Tangier - On the hill that borders the space east of the docks at the Tanger Med mega port, there is a huge inscription that summarizes the pillars of today’s Morocco after overcoming the turbulence of the Arab Spring: God, Country, King. The construction of the super terminal is signed by King Mohammed VI, who is convinced of the strategic position of Morocco for trade with West Africa, one of the regions with the highest growth rate in the world, as well as with Europe. The idea is simple: the King invests in the infrastructure and the private companies, mostly European, invest in and manage the docks. One thousand six hundred meters of piers divided among the terminals of Maersk, APMT, and Eurogate. The latter is in a consortium with MSC and CMA CGM. “But with the growth forecast, we are already tight” says Marco Mignogna, president of Eurogate Tanger, while we wait at the pier for the arrival of Jules Verne, one of the largest ships in the world, and flagship of the French company CMA CGM. The investment is Moroccan, the precision of the terminal is German and the management is Italian. Marco Mignogna is from Livorno, he worked at Genoa for a long time and then travelled all over the world, managing terminals for the Contship group. The last stop for this Italian manager is Morocco, “the place to be” in terms of large investments in infrastructure: the government’s programme in Rabat includes the construction of an additional 4 brand new ports.
Tangier has a privileged geographical position because it is in front of the Gibraltar Strait, less than 15 km away from the Spanish shores and in the middle of one of the busiest routes in the world. The Moroccan economy is in full sail towards wealth: GDP has grown by 4.3% and Casablanca is a huge construction site where avenues are lined by billboards with CAD drawings of the future city. One of them, showing the future 650-km traffic-free highway between Marrakech and Tangier, runs parallel to the construction site of the first high-speed section: “made in Morocco”. Today Tanger Med manages mostly transshipment, so it serves as a supplier to other markets. “But it will not always be like this,” Mignogna explains, “Morocco is evolving quickly. Now transshipment represents 96% of our traffic, and only 4% is import-export. The infrastructure is already into place: the highway is new and the railroads are becoming important. There is no cabotage because there is no fleet under the Moroccan flag. We at Eurogate are working towards this end. We do not exclude the possibility of becoming ship-owners, which is in our DNA as part of Contship.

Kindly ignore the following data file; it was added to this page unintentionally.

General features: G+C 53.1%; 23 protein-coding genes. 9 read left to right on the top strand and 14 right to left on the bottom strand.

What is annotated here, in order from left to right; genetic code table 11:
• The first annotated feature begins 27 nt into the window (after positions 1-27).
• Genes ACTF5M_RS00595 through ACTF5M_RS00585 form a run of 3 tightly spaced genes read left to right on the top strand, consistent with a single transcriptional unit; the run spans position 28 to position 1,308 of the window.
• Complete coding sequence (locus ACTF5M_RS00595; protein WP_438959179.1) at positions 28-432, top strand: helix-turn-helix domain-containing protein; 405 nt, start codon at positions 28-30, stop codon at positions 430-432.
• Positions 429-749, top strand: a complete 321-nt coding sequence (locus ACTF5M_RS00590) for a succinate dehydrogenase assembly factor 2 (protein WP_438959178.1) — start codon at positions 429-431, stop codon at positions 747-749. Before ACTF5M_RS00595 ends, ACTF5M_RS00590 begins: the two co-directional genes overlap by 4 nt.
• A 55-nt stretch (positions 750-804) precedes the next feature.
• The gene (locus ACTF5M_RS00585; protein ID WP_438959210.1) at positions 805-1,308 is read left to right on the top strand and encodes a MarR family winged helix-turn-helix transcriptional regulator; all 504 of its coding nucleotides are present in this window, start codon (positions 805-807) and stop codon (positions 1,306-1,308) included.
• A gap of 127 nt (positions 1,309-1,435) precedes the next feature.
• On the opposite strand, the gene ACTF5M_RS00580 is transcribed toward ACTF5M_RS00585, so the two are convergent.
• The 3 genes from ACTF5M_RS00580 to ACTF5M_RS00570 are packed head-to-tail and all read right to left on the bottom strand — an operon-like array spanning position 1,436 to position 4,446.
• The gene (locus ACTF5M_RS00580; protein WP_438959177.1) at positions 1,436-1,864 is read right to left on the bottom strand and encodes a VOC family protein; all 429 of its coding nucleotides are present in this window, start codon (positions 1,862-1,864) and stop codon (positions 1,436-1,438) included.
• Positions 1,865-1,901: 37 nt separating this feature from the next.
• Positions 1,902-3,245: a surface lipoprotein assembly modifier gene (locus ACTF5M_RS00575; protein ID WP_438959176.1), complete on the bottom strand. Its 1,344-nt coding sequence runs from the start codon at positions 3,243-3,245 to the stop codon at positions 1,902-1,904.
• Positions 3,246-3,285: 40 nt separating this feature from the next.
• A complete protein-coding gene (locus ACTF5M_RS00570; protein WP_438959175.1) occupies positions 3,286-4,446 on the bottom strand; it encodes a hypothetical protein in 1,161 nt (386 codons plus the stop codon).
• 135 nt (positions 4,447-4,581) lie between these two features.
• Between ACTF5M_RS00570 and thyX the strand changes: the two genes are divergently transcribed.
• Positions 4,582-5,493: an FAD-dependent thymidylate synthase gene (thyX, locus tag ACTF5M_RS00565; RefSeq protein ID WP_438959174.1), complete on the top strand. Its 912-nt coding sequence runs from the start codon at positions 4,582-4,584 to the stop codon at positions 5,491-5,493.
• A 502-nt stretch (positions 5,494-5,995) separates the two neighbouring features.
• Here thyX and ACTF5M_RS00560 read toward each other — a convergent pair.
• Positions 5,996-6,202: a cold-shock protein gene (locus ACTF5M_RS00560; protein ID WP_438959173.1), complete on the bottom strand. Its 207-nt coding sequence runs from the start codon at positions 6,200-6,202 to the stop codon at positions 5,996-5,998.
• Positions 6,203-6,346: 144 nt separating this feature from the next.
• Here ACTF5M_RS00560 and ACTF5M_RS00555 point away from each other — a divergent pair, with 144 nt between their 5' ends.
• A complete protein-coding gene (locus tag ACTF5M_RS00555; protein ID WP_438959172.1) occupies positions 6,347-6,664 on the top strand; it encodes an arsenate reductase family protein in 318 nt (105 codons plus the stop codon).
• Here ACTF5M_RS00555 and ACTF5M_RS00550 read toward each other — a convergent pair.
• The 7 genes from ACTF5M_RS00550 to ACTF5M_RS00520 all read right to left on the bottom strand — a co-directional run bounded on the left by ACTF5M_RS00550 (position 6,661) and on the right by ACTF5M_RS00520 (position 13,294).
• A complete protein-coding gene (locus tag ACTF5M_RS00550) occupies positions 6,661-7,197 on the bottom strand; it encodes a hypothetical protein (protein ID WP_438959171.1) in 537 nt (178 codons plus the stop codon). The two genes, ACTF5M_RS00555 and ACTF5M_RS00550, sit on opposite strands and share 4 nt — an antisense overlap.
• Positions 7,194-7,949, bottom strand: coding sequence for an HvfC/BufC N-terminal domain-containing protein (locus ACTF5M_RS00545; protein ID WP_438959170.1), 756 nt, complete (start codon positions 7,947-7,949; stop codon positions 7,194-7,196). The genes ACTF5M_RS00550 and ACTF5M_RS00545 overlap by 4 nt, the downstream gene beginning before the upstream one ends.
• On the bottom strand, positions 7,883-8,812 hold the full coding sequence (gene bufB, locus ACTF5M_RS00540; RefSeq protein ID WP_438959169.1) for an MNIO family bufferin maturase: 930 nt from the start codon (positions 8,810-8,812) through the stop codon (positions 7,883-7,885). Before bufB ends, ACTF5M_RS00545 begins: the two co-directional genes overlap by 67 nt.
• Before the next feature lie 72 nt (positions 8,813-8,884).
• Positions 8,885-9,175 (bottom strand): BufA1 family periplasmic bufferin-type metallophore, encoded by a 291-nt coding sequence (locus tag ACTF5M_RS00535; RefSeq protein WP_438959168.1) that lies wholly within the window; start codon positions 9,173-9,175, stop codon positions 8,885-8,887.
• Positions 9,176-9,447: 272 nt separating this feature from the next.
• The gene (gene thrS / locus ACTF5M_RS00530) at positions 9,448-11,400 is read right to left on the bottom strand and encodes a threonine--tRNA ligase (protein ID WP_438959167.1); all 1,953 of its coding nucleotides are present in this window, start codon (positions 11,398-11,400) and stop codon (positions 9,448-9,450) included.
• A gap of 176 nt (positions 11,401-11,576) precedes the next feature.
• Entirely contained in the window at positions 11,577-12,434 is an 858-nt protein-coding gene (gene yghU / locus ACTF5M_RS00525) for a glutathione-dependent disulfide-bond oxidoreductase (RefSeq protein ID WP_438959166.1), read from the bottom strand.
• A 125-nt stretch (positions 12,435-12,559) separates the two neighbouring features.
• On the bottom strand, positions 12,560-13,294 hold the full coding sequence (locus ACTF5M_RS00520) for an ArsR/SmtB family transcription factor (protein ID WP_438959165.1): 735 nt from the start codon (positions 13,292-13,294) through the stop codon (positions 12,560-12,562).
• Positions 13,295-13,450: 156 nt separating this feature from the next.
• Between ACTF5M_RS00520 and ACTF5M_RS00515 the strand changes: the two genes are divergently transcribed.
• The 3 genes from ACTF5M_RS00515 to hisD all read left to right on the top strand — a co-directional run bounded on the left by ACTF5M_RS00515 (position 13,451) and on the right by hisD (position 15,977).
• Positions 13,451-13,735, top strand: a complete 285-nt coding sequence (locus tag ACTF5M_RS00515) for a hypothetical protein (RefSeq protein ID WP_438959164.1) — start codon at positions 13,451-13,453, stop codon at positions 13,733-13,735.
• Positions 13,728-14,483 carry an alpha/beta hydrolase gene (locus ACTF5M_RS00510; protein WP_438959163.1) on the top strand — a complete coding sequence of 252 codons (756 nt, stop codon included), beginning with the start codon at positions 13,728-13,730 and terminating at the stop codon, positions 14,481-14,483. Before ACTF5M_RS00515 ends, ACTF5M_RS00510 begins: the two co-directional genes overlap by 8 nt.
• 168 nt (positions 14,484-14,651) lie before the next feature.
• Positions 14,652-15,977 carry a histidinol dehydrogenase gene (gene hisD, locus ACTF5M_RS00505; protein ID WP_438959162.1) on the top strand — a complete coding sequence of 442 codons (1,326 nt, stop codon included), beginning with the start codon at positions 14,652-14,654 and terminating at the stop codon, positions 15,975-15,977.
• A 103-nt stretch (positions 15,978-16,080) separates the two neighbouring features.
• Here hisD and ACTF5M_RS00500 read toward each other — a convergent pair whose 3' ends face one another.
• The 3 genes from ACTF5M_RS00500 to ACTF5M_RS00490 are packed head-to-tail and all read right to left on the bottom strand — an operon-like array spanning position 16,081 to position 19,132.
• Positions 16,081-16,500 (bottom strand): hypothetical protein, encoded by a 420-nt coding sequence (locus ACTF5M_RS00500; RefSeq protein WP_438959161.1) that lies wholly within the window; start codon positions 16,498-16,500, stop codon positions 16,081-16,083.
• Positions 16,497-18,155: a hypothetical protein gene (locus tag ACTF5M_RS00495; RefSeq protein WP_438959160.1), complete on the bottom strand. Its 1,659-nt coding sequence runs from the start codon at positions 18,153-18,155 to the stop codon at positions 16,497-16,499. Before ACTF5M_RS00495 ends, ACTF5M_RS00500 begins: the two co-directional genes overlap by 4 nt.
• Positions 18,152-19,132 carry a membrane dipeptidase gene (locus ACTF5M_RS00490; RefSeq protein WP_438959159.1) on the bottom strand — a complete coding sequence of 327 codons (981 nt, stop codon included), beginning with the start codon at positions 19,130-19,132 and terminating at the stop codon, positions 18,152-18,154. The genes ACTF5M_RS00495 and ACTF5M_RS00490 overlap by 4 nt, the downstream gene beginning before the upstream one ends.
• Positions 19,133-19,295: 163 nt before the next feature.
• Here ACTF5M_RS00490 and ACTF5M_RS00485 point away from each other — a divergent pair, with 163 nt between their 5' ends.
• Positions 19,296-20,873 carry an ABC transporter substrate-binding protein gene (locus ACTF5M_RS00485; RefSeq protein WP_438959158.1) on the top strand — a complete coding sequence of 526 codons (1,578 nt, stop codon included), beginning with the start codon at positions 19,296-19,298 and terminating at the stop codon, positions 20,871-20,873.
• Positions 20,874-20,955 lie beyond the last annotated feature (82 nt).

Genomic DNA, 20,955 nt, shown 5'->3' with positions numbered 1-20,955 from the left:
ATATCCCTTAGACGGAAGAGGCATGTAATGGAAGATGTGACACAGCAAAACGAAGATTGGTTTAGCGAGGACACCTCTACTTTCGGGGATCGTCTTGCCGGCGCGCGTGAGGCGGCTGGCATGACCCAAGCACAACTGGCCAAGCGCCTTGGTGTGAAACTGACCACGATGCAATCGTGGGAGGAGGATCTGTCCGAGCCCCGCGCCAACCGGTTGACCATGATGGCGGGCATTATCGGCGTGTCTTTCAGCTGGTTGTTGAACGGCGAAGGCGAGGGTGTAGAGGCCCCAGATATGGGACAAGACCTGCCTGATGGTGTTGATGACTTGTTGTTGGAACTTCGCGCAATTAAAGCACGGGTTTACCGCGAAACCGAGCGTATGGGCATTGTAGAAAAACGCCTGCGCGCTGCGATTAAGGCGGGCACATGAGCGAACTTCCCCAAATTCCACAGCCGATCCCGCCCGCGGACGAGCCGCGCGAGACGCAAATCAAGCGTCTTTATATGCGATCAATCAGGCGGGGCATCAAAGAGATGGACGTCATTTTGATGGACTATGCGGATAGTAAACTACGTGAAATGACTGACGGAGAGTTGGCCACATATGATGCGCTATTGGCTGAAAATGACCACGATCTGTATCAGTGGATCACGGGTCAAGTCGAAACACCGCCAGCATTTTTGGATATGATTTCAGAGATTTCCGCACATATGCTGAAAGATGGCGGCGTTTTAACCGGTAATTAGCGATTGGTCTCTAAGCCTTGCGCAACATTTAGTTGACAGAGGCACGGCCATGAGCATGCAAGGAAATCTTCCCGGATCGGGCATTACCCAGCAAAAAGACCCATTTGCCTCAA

There is a market demand for it.” Eurogate Tanger may become ship-owners and build a Moroccan fleet, but there are more investments in the programme. The expansion of the port calls for the construction of a new terminal that is expected to be fully operational by 2016: Tanger Med II. There’s another 1,600 meters of quay for each of the two terminals in the project. Eurogate seems to be really interested in participating in the new structure: “we would be able to reach 1.5 million TEU but the market keeps expanding”.